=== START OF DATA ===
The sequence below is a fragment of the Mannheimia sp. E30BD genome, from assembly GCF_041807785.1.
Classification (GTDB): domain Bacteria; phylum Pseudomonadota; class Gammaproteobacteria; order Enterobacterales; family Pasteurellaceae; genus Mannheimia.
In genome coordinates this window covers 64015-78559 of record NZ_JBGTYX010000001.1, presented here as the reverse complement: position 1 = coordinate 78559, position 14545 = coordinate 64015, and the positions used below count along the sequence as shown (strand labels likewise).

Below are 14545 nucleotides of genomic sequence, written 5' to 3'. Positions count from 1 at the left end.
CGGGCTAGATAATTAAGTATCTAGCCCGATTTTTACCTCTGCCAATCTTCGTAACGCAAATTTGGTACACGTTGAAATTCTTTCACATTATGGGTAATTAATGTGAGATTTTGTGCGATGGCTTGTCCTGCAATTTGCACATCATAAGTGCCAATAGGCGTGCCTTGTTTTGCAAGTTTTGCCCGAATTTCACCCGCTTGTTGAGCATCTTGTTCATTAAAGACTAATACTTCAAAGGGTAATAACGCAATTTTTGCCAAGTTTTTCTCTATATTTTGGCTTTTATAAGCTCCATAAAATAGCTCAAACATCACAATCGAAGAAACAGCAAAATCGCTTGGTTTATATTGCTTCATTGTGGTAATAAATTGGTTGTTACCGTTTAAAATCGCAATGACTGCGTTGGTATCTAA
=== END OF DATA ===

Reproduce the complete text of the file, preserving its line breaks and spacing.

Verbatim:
The sequence below is a fragment of the Mannheimia sp. E30BD genome, from assembly GCF_041807785.1.
Classification (GTDB): domain Bacteria; phylum Pseudomonadota; class Gammaproteobacteria; order Enterobacterales; family Pasteurellaceae; genus Mannheimia.
In genome coordinates this window covers 64015-78559 of record NZ_JBGTYX010000001.1, presented here as the reverse complement: position 1 = coordinate 78559, position 14545 = coordinate 64015, and the positions used below count along the sequence as shown (strand labels likewise).

Below are 14545 nucleotides of genomic sequence, written 5' to 3'. Positions count from 1 at the left end.
CGGGCTAGATAATTAAGTATCTAGCCCGATTTTTACCTCTGCCAATCTTCGTAACGCAAATTTGGTACACGTTGAAATTCTTTCACATTATGGGTAATTAATGTGAGATTTTGTGCGATGGCTTGTCCTGCAATTTGCACATCATAAGTGCCAATAGGCGTGCCTTGTTTTGCAAGTTTTGCCCGAATTTCACCCGCTTGTTGAGCATCTTGTTCATTAAAGACTAATACTTCAAAGGGTAATAACGCAATTTTTGCCAAGTTTTTCTCTATATTTTGGCTTTTATAAGCTCCATAAAATAGCTCAAACATCACAATCGAAGAAACAGCAAAATCGCTTGGTTTATATTGCTTCATTGTGGTAATAAATTGGTTGTTACCGTTTAAAATCGCAATGACTGCGTTGGTATCTAA